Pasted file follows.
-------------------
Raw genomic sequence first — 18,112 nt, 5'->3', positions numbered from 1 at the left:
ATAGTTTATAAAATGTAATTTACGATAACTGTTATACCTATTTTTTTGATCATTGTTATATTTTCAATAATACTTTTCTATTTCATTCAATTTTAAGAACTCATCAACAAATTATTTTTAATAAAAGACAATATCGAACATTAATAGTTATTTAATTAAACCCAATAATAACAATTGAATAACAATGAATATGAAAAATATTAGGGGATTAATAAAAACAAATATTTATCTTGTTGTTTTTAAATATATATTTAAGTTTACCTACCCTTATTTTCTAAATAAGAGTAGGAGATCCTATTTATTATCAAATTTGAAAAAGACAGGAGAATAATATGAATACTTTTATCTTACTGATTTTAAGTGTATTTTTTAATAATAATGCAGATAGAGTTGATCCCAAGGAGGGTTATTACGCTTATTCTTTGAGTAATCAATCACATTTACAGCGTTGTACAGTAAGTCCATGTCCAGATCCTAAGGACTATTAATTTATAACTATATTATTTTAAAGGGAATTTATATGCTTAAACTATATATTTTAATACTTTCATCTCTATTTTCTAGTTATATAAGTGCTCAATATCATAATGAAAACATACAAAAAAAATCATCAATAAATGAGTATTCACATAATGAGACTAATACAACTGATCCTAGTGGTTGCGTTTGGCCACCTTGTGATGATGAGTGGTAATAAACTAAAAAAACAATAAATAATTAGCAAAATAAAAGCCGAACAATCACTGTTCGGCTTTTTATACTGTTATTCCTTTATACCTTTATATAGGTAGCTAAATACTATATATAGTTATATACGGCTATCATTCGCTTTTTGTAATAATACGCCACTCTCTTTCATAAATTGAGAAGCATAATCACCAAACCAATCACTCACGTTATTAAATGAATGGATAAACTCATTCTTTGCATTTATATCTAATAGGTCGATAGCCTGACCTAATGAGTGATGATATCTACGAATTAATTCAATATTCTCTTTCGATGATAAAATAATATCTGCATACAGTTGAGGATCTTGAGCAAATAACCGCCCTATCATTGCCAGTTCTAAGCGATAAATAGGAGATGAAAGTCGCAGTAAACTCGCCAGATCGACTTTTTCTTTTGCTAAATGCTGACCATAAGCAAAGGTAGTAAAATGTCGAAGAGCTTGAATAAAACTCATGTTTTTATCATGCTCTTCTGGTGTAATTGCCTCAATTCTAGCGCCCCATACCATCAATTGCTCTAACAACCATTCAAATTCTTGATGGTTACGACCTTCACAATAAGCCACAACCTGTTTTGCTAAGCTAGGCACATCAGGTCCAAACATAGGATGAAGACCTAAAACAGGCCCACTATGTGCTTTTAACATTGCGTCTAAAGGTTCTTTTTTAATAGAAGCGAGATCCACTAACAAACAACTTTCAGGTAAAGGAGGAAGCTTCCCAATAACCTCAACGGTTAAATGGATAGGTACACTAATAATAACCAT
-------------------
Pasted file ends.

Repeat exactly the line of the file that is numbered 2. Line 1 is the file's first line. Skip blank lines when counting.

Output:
ATAGTTTATAAAATGTAATTTACGATAACTGTTATACCTATTTTTTTGATCATTGTTATATTTTCAATAATACTTTTCTATTTCATTCAATTTTAAGAACTCATCAACAAATTATTTTTAATAAAAGACAATATCGAACATTAATAGTTATTTAATTAAACCCAATAATAACAATTGAATAACAATGAATATGAAAAATATTAGGGGATTAATAAAAACAAATATTTATCTTGTTGTTTTTAAATATATATTTAAGTTTACCTACCCTTATTTTCTAAATAAGAGTAGGAGATCCTATTTATTATCAAATTTGAAAAAGACAGGAGAATAATATGAATACTTTTATCTTACTGATTTTAAGTGTATTTTTTAATAATAATGCAGATAGAGTTGATCCCAAGGAGGGTTATTACGCTTATTCTTTGAGTAATCAATCACATTTACAGCGTTGTACAGTAAGTCCATGTCCAGATCCTAAGGACTATTAATTTATAACTATATTATTTTAAAGGGAATTTATATGCTTAAACTATATATTTTAATACTTTCATCTCTATTTTCTAGTTATATAAGTGCTCAATATCATAATGAAAACATACAAAAAAAATCATCAATAAATGAGTATTCACATAATGAGACTAATACAACTGATCCTAGTGGTTGCGTTTGGCCACCTTGTGATGATGAGTGGTAATAAACTAAAAAAACAATAAATAATTAGCAAAATAAAAGCCGAACAATCACTGTTCGGCTTTTTATACTGTTATTCCTTTATACCTTTATATAGGTAGCTAAATACTATATATAGTTATATACGGCTATCATTCGCTTTTTGTAATAATACGCCACTCTCTTTCATAAATTGAGAAGCATAATCACCAAACCAATCACTCACGTTATTAAATGAATGGATAAACTCATTCTTTGCATTTATATCTAATAGGTCGATAGCCTGACCTAATGAGTGATGATATCTACGAATTAATTCAATATTCTCTTTCGATGATAAAATAATATCTGCATACAGTTGAGGATCTTGAGCAAATAACCGCCCTATCATTGCCAGTTCTAAGCGATAAATAGGAGATGAAAGTCGCAGTAAACTCGCCAGATCGACTTTTTCTTTTGCTAAATGCTGACCATAAGCAAAGGTAGTAAAATGTCGAAGAGCTTGAATAAAACTCATGTTTTTATCATGCTCTTCTGGTGTAATTGCCTCAATTCTAGCGCCCCATACCATCAATTGCTCTAACAACCATTCAAATTCTTGATGGTTACGACCTTCACAATAAGCCACAACCTGTTTTGCTAAGCTAGGCACATCAGGTCCAAACATAGGATGAAGACCTAAAACAGGCCCACTATGTGCTTTTAACATTGCGTCTAAAGGTTCTTTTTTAATAGAAGCGAGATCCACTAACAAACAACTTTCAGGTAAAGGAGGAAGCTTCCCAATAACCTCAACGGTTAAATGGATAGGTACACTAATAATAACCAT